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How prosecutors say Allen Weisselberg hid nearly $1.8 million

Allen Weisselberg, the chief financial officer of the Trump Organization, was formally accused by New York prosecutors Thursday of participating in a years-long scheme that allowed him and other company executives to receive “off-the-books” compensation, benefits for which he allegedly neglected to pay taxes on while also raking in tens of thousands in federal and state refunds.

In a criminal indictment unsealed Thursday, prosecutors called Weisselberg “one of the largest individual beneficiaries” of the alleged scheme, and accused him of taking steps over the course of more than 15 years to conceal nearly $1.8 million in compensation from tax authorities. 

In court Thursday, assistant district attorney Carey Dunne said, “To put it bluntly, this was a sweeping and audacious illegal payments scheme.”

Weisselberg pleaded not guilty to the charges, which include tax fraud, grand larceny and conspiracy, and his lawyers, Mary Mulligan and Bryan Skarlatos, said he is “prepared to fight these charges in court.” 

Here’s how prosecutors say Weisselberg hid his income from tax authorities:

Rent on a New York City apartment: $1.2 million  

Prosecutors said Weisselberg failed to tell tax authorities that from 2005 to 2017, the Trump Corporation, the main corporate entity of the Trump Organization, paid for rent, utility bills and monthly garage expenses at his New York City apartment.

The apartment has been Weisselberg’s primary residence since 2005, and is located on the west side of Manhattan in a building complex previously known as “Trump Place,” though the Trump Corporation did not own the building, prosecutors said.

Prosecutors said the company marked and deducted the rent-related payments in their general ledger as “rent expenses,” and not employee compensation, and as a result, the payments were omitted from Weisselberg’s personal tax return and he failed to report the indirect compensation to tax authorities.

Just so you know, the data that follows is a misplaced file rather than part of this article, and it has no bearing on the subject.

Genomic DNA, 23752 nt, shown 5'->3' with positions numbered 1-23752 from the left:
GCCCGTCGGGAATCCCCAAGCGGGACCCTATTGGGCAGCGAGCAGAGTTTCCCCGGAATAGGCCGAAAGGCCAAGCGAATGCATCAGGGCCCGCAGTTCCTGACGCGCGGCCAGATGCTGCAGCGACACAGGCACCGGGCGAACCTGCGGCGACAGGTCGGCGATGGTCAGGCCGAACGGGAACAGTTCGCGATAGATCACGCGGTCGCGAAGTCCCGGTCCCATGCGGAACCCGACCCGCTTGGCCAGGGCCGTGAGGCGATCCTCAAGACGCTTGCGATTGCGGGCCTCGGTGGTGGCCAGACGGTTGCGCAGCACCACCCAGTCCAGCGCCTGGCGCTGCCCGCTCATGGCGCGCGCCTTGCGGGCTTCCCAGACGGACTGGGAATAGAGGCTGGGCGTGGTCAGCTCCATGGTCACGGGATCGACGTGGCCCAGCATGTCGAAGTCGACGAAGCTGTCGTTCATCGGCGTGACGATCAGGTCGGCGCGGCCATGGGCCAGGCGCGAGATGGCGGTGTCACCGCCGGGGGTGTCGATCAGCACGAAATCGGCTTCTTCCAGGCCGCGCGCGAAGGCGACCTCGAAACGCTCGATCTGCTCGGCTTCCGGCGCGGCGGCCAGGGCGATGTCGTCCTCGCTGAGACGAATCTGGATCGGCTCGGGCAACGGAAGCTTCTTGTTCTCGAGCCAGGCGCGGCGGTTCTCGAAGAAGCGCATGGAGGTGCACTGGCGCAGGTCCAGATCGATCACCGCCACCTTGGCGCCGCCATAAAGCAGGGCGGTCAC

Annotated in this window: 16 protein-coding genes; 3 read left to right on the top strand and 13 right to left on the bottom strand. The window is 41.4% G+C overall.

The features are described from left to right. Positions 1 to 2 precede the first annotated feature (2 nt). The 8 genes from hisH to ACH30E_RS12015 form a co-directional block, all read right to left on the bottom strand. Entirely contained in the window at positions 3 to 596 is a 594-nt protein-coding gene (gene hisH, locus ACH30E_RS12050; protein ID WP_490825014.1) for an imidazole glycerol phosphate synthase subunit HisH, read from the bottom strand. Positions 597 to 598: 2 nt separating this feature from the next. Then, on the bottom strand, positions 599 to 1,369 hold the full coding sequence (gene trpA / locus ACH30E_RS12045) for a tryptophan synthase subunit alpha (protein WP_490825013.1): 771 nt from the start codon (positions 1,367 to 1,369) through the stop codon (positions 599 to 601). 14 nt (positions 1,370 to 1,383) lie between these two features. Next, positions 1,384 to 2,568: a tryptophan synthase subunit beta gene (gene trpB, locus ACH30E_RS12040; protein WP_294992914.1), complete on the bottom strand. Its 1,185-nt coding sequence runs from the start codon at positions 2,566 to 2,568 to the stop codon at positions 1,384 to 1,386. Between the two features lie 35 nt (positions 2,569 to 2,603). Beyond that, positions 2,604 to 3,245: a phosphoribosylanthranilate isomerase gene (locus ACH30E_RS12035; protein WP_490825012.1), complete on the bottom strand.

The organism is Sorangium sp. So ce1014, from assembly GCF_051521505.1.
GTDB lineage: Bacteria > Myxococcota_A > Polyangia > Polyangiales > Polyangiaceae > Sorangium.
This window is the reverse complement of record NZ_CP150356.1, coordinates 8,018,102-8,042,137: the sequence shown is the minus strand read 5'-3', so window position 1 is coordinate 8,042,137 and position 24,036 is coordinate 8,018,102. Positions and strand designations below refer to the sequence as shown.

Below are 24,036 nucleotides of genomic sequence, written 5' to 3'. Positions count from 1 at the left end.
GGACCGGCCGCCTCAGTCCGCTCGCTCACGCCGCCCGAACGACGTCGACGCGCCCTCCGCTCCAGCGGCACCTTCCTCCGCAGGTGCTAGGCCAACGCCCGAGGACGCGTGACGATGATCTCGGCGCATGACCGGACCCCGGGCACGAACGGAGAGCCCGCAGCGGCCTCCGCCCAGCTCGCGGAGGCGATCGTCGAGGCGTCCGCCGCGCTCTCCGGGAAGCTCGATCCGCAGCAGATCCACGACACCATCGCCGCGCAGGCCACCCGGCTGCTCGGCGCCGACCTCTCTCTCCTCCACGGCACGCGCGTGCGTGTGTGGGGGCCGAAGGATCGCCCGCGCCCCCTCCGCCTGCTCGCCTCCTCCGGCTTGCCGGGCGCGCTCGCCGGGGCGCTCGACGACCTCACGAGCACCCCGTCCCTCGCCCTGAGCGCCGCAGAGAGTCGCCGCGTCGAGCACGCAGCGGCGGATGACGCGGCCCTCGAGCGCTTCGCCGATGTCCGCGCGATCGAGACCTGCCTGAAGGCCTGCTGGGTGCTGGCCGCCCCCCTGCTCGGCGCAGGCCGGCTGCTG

Prosecutors alleged that over the course of more than a decade, Weisselberg used this method to conceal approximately $1,174,018 in indirect income from tax authorities.

School tuition for family members: $359,058 

New York investigators allege in the indictment that over a five-year period beginning in 2012, private school tuition for two of Weisselberg’s family members was paid by personal checks signed by Mr. Trump himself and later through the Donald J. Trump Revocable Trust.

One of Weisselberg’s relatives began attending the Manhattan school in 2012, followed by the other in 2014.

While the tuition payments were treated as part of Weisselberg’s annual compensation in the Trump Organization’s internal records, they were omitted from his W-2 forms and not reported to tax authorities, according to the indictment. The indirect compensation also wasn’t subjected to income tax withholding by the Trump Organization because it wasn’t reported by the company, prosecutors said.

As a result of the off-the-books compensation, New York prosecutors estimate Weisselberg failed to pay taxes on roughly $359,058 he received during the five-year span.

Mercedes Benz leases for him and his wife: $196,245

From 2005 through 2017, prosecutors claim the Trump Organization paid the yearly leases on two Mercedes-Benzes used by Weisselberg and his wife. 

While the lease payments were treated as part of his annual compensation in the Trump Organization’s internal records, Weisselberg didn’t include the payments on his personal tax returns or report them to tax authorities, according to the indictment.

As a result, prosecutors estimate he neglected to pay taxes on roughly $196,245 in compensation received in those 12 years. 

Cash disbursements designated as “Holiday Entertainment”: $29,400

Also part of the defendants’ “scheme to defraud,” the criminal indictment said, were unreported cash payments from the Trump Corporation that Weisselberg used “to pay personal holiday gratuities.”